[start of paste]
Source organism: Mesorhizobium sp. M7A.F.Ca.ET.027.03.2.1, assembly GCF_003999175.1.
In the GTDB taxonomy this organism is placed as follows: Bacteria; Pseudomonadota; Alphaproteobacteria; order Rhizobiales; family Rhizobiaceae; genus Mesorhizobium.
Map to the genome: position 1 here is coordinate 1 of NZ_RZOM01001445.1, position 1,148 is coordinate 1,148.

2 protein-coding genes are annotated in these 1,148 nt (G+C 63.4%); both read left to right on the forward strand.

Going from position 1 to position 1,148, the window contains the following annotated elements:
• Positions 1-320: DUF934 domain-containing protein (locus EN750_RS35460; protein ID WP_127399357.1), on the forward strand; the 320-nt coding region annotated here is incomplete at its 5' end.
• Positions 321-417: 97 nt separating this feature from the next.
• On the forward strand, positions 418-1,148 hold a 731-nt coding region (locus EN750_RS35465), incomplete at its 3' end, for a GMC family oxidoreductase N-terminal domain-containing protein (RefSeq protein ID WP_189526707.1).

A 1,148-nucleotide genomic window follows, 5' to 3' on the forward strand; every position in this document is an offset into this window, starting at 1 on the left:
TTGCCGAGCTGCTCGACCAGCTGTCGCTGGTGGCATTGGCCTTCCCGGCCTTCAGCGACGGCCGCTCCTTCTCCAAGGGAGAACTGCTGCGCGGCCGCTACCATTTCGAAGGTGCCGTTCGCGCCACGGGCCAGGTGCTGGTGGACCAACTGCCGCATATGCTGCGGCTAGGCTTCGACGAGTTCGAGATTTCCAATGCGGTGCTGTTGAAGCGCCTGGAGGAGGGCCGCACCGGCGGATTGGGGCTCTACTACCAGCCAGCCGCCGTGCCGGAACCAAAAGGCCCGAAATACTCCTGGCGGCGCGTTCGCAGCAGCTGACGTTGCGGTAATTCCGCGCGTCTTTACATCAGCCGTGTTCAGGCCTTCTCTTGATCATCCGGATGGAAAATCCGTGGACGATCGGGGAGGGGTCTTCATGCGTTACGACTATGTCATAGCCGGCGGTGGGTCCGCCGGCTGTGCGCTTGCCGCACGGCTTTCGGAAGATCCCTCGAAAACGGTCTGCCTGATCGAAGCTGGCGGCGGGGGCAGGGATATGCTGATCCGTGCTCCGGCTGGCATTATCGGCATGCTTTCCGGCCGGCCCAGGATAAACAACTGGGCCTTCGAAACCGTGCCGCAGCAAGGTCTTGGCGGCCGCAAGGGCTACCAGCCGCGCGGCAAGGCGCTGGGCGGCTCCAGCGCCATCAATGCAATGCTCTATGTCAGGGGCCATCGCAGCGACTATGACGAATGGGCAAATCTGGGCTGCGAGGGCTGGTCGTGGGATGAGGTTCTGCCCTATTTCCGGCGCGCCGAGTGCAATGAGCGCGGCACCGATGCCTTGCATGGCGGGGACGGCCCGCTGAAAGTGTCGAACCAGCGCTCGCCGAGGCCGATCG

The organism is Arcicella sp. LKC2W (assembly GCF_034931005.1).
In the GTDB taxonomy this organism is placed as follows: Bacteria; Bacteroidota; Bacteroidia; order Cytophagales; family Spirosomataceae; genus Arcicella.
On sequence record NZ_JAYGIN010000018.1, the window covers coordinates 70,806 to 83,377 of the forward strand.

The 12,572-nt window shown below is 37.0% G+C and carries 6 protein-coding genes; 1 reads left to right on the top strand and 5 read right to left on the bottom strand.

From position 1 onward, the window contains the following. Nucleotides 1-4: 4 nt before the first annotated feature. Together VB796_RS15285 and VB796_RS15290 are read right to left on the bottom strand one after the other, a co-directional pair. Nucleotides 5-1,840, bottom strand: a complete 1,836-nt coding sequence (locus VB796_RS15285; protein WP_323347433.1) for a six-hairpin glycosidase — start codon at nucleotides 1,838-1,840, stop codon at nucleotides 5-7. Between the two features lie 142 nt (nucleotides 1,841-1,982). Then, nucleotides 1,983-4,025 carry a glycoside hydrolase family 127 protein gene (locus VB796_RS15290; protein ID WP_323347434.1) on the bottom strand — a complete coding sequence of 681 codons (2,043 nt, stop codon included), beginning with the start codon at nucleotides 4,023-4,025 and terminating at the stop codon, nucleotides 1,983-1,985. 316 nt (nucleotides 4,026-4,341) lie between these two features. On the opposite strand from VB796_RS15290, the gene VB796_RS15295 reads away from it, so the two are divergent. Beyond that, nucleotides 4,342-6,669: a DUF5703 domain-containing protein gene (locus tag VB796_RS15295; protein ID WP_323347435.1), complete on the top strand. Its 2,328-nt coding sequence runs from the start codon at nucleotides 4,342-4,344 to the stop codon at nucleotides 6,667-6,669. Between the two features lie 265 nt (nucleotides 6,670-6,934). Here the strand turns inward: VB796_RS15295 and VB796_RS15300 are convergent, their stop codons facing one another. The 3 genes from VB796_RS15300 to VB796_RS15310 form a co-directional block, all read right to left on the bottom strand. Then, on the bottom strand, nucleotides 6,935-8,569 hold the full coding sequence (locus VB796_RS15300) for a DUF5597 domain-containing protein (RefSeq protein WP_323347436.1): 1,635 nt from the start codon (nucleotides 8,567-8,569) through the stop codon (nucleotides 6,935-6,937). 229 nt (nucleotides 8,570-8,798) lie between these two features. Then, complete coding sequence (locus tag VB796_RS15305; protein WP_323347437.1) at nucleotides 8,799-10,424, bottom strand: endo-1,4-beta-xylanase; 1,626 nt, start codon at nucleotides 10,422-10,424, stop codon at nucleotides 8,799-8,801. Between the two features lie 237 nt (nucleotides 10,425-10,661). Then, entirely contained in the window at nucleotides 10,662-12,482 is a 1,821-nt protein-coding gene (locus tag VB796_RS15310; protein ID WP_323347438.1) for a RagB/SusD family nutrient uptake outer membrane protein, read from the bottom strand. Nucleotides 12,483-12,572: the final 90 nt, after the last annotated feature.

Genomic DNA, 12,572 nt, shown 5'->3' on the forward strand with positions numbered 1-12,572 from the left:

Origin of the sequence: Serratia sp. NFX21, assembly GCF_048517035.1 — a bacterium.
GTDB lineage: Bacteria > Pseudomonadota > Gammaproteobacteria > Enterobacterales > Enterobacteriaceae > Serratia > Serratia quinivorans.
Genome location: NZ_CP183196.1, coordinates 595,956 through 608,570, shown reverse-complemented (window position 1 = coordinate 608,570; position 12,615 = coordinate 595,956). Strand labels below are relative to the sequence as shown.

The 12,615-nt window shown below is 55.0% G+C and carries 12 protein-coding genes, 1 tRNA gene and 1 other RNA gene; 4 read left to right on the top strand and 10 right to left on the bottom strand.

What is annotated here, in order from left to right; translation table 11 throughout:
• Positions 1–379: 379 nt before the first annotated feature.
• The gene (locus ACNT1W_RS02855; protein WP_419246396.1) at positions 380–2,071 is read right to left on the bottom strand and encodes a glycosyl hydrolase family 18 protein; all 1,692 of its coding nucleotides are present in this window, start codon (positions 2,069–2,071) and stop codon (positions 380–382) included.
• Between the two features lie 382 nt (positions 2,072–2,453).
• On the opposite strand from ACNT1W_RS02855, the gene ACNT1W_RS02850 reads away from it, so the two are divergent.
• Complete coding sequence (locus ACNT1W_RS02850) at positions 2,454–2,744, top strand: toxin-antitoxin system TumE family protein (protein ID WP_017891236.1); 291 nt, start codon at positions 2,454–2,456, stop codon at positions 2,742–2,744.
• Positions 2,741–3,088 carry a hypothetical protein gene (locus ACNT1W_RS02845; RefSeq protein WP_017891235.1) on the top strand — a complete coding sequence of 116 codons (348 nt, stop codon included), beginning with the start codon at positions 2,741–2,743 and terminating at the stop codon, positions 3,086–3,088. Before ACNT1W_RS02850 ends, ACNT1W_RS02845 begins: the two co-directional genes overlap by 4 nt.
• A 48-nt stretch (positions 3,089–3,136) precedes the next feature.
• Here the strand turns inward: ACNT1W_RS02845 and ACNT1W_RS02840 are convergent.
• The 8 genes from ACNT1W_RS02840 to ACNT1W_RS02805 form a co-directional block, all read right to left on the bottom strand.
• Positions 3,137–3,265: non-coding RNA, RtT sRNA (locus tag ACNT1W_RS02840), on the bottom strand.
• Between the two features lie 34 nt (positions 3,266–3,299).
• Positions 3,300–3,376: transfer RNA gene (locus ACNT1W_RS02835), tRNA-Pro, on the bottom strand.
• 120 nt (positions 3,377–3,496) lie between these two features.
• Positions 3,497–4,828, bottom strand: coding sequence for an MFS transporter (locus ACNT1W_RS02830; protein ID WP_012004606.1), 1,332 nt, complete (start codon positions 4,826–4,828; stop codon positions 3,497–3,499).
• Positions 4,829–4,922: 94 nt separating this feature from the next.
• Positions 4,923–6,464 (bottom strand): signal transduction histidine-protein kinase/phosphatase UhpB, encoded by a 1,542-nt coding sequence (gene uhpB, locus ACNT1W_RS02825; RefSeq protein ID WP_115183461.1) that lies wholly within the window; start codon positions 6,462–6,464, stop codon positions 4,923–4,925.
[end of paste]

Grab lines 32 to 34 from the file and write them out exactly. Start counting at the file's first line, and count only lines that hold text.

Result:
• Between the two features lie 34 nt (positions 3,266–3,299).
• Positions 3,300–3,376: transfer RNA gene (locus ACNT1W_RS02835), tRNA-Pro, on the bottom strand.
• 120 nt (positions 3,377–3,496) lie between these two features.